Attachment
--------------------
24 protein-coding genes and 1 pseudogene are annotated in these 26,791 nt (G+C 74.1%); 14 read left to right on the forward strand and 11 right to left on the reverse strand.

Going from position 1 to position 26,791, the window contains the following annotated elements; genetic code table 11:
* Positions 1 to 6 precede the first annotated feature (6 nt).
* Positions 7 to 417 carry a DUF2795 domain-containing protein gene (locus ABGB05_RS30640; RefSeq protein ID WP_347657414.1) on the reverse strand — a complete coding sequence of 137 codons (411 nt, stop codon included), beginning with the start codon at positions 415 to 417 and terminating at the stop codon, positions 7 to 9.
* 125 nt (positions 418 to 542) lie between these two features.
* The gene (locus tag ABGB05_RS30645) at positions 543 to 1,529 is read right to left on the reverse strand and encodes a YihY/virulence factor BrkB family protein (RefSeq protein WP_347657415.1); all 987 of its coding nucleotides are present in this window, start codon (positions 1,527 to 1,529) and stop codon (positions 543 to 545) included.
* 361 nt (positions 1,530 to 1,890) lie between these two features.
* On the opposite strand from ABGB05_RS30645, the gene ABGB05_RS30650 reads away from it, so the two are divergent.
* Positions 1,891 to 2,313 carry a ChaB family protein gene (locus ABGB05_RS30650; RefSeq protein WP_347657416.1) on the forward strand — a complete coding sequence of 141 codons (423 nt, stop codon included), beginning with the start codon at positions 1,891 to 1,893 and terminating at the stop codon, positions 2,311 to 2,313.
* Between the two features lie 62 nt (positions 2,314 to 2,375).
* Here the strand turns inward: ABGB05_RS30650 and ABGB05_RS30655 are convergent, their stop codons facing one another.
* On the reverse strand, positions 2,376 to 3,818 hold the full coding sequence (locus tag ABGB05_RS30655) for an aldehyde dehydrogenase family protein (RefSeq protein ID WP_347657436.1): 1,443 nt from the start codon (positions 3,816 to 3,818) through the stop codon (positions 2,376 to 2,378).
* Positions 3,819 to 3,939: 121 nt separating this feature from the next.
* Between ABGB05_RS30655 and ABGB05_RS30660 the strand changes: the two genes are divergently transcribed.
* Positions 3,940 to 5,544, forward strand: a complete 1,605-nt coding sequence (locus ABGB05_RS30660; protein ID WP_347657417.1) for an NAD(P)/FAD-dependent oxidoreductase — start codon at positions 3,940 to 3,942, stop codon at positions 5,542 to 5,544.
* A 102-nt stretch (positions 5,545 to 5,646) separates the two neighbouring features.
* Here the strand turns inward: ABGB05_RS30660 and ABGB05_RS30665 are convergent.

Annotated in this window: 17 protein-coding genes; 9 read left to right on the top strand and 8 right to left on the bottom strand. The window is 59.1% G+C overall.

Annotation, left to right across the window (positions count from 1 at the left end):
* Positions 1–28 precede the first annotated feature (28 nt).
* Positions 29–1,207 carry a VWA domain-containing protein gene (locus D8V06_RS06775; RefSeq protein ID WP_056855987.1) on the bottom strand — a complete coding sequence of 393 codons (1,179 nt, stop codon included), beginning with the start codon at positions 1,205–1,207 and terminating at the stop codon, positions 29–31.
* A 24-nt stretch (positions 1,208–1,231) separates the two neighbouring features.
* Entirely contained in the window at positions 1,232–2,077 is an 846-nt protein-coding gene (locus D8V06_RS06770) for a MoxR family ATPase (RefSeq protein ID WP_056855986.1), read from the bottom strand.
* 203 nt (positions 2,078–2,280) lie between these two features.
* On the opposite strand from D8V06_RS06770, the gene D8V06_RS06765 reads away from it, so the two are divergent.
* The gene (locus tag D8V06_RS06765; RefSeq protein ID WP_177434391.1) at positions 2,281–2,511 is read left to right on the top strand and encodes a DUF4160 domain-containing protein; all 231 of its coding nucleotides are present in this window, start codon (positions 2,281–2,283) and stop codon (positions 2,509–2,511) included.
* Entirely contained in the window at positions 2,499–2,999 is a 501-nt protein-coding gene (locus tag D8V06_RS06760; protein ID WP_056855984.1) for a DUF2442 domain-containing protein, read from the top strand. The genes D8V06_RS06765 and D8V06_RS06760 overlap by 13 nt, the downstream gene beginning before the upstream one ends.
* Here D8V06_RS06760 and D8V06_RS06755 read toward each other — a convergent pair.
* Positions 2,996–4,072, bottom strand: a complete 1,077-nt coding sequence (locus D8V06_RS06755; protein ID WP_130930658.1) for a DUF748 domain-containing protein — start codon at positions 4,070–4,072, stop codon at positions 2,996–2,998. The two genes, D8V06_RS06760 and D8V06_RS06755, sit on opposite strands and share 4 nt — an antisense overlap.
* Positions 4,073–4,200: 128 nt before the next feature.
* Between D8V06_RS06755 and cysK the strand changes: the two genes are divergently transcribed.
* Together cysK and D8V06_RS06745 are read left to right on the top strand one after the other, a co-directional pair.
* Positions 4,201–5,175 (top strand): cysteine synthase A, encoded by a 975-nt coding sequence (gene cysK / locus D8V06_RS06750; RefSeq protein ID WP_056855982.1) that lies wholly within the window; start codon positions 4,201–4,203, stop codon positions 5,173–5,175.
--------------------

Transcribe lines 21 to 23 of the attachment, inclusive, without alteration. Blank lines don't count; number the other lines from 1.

* Positions 29–1,207 carry a VWA domain-containing protein gene (locus D8V06_RS06775; RefSeq protein ID WP_056855987.1) on the bottom strand — a complete coding sequence of 393 codons (1,179 nt, stop codon included), beginning with the start codon at positions 1,205–1,207 and terminating at the stop codon, positions 29–31.
* A 24-nt stretch (positions 1,208–1,231) separates the two neighbouring features.
* Entirely contained in the window at positions 1,232–2,077 is an 846-nt protein-coding gene (locus D8V06_RS06770) for a MoxR family ATPase (RefSeq protein ID WP_056855986.1), read from the bottom strand.